We’ve talked about how to cook Thanksgiving dinner for two people. We’ve talked about how to cook Thanksgiving dinner for a crowd of ten people or more. Not to sound like Goldilocks or anything, but how do you cook for a group of people that’s just right?
This menu is actually the closest I’m going to get to my actual Thanksgiving menu, which I’m cooking for four people and maybe a few others who will drop in for drinks, dessert and to eat our leftover potatoes. What do you do when you’re planning a dinner for an ambiguous number of people? Well, I know that I, for one, will make way too much food so that we can eat Thanksgiving dinner at least three times.
Thanksgiving dinner leftovers are the best leftovers you’ll have all year, so take any leftovers needs — loaded turkey sandwiches, turkey noodle soup, turkey quesadillas…and so on — into consideration when you order your turkey by the pound.
We’re inviting our friends to come over around 2:00 p.m. or 3:00 p.m. with the expectation that we’ll have dinner around 5:00 p.m. or 6:00 p.m. This means we’ll need to keep something on hand to keep the group from getting too tipsy before it’s time to cut the big bird.
Appetizers. I think we often overlook that for Thanksgiving, because we want everyone to be hungry for the big meal. BUT … have a couple at the ready in case your perfect plans get off schedule, the turkey’s taking too long or someone is running late. Just a couple of light apps keep everyone happily munching and keep the party vibe rolling along, so you don’t have to panic. You buy yourself a little time! -Shelley Fulton
When creating my menu, I opted for simple this year. I preordered a fresh turkey from the big W-F so that we don’t have to make room for the bird to thaw in the refrigerator for three days. I’m making super simple mashed potatoes with butter, cream and a little creme fraîche, stuffing in a slow cooker, a sweet potato and apple casserole, corn casserole and an orange cranberry sauce with fresh cranberries.
Our friends are bringing a green bean casserole — it’s always nice to have one green vegetable for guilt appeasement — and we ordered biscuits, along with an apple and pumpkin pie from Bang Bang Pie, a gourmet pie shop here in Chicago. As tempted as I am to do something creative with brussels sprouts or butternut squash, I know that I can manage my menu as it is now if I keep it simple.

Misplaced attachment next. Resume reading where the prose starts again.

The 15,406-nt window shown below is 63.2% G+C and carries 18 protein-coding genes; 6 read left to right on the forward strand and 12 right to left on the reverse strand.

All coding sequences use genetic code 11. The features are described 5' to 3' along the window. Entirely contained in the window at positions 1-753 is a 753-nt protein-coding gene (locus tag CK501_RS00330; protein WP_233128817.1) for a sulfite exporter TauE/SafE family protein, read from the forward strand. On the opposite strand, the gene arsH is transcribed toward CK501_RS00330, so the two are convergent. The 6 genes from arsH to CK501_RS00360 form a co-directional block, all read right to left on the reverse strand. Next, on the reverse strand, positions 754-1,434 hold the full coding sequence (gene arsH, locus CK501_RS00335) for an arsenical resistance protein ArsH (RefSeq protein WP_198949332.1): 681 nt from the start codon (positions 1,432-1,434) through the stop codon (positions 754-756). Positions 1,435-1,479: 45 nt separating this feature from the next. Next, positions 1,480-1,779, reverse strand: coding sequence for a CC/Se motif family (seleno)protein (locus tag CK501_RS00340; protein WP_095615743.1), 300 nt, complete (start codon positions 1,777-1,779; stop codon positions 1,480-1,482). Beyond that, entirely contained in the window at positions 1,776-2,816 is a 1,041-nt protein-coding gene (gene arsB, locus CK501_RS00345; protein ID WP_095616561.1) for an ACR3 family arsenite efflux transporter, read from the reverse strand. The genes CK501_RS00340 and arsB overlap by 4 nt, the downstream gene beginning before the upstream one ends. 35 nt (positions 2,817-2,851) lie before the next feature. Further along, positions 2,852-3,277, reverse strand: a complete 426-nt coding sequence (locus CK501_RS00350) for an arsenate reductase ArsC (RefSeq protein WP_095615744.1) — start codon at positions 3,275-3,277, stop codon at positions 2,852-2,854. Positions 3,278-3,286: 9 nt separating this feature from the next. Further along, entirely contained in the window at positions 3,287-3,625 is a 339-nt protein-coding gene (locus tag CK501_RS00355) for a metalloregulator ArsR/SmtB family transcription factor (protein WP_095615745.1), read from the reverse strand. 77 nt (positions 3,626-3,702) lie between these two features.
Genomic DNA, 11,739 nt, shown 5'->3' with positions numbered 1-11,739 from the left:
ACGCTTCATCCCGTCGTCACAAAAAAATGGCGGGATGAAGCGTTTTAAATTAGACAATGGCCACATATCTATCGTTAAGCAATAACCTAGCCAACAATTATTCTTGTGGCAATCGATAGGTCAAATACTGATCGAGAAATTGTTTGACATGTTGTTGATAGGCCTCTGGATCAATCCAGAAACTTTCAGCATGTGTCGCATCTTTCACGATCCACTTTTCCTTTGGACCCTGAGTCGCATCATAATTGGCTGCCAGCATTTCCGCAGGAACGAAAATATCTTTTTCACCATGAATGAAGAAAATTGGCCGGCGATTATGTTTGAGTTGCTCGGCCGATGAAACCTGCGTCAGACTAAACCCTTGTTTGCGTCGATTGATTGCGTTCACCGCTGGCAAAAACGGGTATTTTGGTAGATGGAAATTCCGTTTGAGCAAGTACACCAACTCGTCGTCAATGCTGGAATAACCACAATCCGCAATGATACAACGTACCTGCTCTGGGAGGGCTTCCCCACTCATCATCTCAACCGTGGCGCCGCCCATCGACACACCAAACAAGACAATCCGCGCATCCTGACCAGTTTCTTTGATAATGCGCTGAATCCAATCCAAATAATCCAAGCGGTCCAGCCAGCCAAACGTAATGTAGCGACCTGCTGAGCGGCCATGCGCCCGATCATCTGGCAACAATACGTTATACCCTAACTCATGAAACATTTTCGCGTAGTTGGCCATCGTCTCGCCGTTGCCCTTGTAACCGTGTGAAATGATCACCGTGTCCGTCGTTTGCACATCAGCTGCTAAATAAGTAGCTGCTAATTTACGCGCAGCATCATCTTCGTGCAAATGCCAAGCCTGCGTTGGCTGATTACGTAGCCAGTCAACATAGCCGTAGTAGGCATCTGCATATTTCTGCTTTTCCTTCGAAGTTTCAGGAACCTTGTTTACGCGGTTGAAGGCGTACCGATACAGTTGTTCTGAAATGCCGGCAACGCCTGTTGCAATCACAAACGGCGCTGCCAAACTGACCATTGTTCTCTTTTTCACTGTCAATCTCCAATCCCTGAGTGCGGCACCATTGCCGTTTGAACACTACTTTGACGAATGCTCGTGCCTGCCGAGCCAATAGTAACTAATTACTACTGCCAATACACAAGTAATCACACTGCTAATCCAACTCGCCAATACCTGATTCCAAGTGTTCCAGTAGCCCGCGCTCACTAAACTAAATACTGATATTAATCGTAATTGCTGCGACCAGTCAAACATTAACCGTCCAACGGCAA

Herb-Roasted Turkey Breast (recipe below) or Herb-Roasted Turkey
Wild Mushroom Turkey Gravy
Mashed Potatoes with Creme Fraîche
Classic Slow Cooker Stuffing
Sweet Potato and Apple Casserole
Perfect Cranberry Sauce
I do plan to play bartender and whip up a batch of a signature cocktail, though I haven’t decided for sure yet what that will be.
Even so, we have a well-stocked bar at home for entertaining, so we’ll have the usual suspects too: gin and tonics (my boyfriend’s favorite), a few different wines to pair with the meal and maybes some hard cider (we’ve been enjoying Crispin Cider after the brand was kind enough to send us some to try).
Until I can make up my mind, pick your favorite mulled drink and whip up a batch to keep warm in the crock pot for guests to sip throughout the afternoon and evening.
The Grocery List
I’ve been reading again and again how important it is to actually write out grocery lists, even if you’re usually a fly by the seat kinda gal. Which, I am when it comes to grocery shopping, as my boyfriend and my budget can attest.
Before I decided to order a fresh turkey, I considered doing a turkey breast for simplicity sake. I decided to take a small (three and a half pound) bone-in turkey breast for a test drive and what I discovered? Turkey is a delicious and simple dinner, Thanksgiving or not. My three pound turkey was perfect for two or three people so if you’re serving six, opt for the six to eight pounder.
Instead of roasting the turkey in a roasting pan as the Barefoot Contessa’s recipe suggested, I used my KitchenAid Professional Cast Iron 4-Quart Casserole, which is available in a variety of colors in both four and six quart sizes. It’s sturdy and versatile, great for high temperature cooking on the stove or in the oven, and the lid doubles as a grill pan, which is pretty much my favorite thing ever because I love a good two-in-one appliance. The porcelain enamel interior coating doesn’t require seasoning the way most cast iron pans do, so it’s super convenient and easy to use, which is definitely a big plus on the biggest cooking holiday of the year.
In the name of simplicity, a super simple blend of herbs and spices, olive oil and garlic is a perfect, simple seasoning for the big bird, even if said big bird is a little on the smaller side this year.
- 1 whole bone-in turkey breast (6½ to 7 pounds)
- 2 tablespoons olive oil
- 1 tablespoon minced garlic
- 2 teaspoons fresh lemon juice
- 2 teaspoons ground mustard
- 1 tablespoon chopped fresh rosemary
- 1 tablespoon chopped fresh sage
- 1 teaspoon chopped fresh thyme
- 1½ teaspoons kosher salt
- ½ teaspoon ground black pepper
- ¾ cup dry white wine
- Preheat the oven to 325 degrees F.
- Combine the olive oil, garlic, lemon juice, mustard, rosemary, sage, thyme, salt, and pepper in a small bowl.
- Place the turkey breast on a rack in a roasting pan, skin side up. Rub the mixture evenly all over the skin of the turkey breast and underneath any loose skin, directly on the meat. Pour the wine into the bottom of the roasting pan.
- Roast the turkey for about 1½ to 2 hours, until the skin is golden brown and an instant-read meat thermometer registers 165 degrees when inserted into the thickest area of the turkey breast. If the turkey appears to be over browning, cover it with a foil tent.
- When the turkey is done, remove it from the oven, cover the pan with aluminum foil, and allow the turkey to rest at room temperature for 15 minutes. Slice and serve warm. Refrigerate leftovers for up to three days.